BRUSSELS, BELGIUM (Reuters) — Internet giant America Online Inc. won European approval today for its $129 billion takeover of Time Warner Inc. after agreeing to sever all links with Germany's Bertelsmann AG.
The European Commission said the companies' concessions and last week's withdrawal of the planned music joint venture of Warner Music and EMI Group had reassured it that the new group would not be able to dominate the emerging market for online music.
Bertelsmann is owner of BMG music, one of the world's five "major" record labels, along with EMI, Warner Music, Seagram's Universal Music, and Sony Music.
Because of its links with Bertelsmann, AOL-Time Warner would have had preferred access to Bertelsmann's music library, giving it control over the leading source of music publishing rights in Europe, the commission said.
"In a music market already characterized by a high degree of consolidation, the danger, which has been averted, was that, by allowing AOL to team up effectively with three of the five music majors, the resulting integrated company could have dominated the online music distribution market and music players," EU Competition Commissioner Mario Monti said in a statement.
Under the agreement, Bertelsmann will progressively withdraw from the AOL Europe joint venture and will also pull out of the French joint venture AOL CompuServe, in which Vivendi subsidiaries Cegetel and Canal Plus are also involved.
The Commission is due to rule on the rival merger of Vivendi with Canada's Seagram on Friday and is expected to take a close look at the remaining link between Vivendi and AOL in France.
Monti's spokeswoman, Amelia Torres, said that AOL and Time Warner had offered to resolve the problems caused by their link to Bertelsmann during the commission's initial one-month probe of the deal.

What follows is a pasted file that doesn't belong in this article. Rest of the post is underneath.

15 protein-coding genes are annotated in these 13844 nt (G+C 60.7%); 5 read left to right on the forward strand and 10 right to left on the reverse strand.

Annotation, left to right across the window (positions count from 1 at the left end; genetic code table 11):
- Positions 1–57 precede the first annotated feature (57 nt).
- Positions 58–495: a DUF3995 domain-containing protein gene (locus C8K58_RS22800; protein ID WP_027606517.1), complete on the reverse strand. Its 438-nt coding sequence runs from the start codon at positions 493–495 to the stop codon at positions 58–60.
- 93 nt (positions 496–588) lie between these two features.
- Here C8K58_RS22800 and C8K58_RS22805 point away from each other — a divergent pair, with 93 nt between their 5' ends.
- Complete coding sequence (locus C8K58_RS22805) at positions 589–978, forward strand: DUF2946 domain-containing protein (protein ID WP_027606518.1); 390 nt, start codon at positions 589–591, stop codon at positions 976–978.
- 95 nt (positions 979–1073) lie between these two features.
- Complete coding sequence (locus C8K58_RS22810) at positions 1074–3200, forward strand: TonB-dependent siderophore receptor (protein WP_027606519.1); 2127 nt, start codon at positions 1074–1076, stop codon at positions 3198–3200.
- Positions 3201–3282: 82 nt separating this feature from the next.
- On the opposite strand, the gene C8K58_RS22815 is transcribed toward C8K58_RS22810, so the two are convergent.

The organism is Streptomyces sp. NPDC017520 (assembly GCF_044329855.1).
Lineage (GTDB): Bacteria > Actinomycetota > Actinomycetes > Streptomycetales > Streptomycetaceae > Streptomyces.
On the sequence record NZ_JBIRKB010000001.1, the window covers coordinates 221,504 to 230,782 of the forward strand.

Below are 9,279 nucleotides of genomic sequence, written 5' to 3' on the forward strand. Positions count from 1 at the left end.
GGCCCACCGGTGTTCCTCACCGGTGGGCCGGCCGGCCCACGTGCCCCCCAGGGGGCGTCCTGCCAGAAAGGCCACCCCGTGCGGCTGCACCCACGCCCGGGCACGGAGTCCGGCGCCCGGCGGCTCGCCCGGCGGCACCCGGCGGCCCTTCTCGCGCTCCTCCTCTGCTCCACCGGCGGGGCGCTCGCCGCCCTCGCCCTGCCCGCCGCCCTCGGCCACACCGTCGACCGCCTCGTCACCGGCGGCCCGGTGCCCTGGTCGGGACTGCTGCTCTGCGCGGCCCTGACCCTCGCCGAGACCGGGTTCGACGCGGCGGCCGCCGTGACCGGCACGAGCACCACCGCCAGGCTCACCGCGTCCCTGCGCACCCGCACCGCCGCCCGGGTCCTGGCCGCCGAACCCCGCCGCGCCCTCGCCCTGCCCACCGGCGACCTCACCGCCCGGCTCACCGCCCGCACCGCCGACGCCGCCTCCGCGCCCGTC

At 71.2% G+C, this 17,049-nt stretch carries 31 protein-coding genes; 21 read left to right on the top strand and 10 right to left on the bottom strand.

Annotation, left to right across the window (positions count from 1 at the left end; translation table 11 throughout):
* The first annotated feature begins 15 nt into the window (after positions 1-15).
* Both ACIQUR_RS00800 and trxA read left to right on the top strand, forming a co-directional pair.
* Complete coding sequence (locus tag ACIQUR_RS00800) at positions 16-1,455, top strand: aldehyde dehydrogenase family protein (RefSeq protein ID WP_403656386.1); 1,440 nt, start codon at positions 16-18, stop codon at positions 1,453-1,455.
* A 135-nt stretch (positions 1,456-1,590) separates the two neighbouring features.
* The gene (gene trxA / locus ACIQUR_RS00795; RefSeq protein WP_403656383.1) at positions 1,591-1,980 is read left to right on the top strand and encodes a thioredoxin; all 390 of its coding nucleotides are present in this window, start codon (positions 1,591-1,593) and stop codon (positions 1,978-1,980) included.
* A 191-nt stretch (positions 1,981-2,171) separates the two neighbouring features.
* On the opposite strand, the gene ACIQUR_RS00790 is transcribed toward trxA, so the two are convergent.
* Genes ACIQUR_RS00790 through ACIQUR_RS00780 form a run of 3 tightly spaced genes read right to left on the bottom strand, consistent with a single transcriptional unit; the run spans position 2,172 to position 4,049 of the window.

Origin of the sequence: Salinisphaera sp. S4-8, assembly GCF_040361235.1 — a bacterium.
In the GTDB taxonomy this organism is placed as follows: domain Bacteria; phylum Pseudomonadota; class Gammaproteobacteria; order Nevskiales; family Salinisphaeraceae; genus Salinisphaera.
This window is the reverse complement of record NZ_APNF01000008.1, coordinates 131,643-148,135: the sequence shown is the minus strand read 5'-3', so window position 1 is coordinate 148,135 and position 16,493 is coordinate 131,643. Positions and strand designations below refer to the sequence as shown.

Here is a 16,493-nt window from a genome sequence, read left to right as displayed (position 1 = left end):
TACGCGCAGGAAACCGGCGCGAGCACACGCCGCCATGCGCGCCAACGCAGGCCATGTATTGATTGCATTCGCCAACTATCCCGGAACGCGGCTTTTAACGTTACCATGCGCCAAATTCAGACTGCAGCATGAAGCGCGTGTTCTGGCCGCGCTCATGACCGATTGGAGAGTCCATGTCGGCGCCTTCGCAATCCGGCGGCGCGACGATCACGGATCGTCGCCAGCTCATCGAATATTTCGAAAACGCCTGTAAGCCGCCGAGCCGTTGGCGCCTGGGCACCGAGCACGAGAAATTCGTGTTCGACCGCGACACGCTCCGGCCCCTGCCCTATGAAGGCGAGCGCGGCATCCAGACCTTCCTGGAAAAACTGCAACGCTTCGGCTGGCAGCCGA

But she said that guarantees given at the time were insufficient to satisfy the commission, particularly given the obvious links with the planned EMI/Warner Music venture.
That deal was abandoned last Thursday and this, plus the end of the link with Bertelsmann, addressed the commission's remaining competition concerns:
"With Europe's largest media company [Bertelsmann], particularly its leading music unit, BMG, free to compete alone, the commission concluded that AOL-Time Warner would not have the critical mass in terms of music publishing rights to dominate the market."
For its part, Bertelsmann declined to comment on the European Commission's decision, saying it was not involved in the case.
Bertelsmann said in March that it would sell its 50 percent stake in its AOL Europe joint venture and divest its holdings in the French joint venture AOL CompuServe.
Bertelsmann's forced withdrawal from the venture in the wake of the AOL-Time Warner deal has focused attention on potential acquisition targets in Europe and the United States.
The cash-rich group, which has some 30 billion marks ($13.38 billion) to spend, has made no secret of its ambitions to expand in both e-commerce and providing online content.
Press reports earlier this month suggested that Bertelsmann was assessing the possibilities of its BMG music business combining with EMI, after EMI and Warner Music withdrew their own merger plan to create the world's largest music business in the face of EC regulatory objections.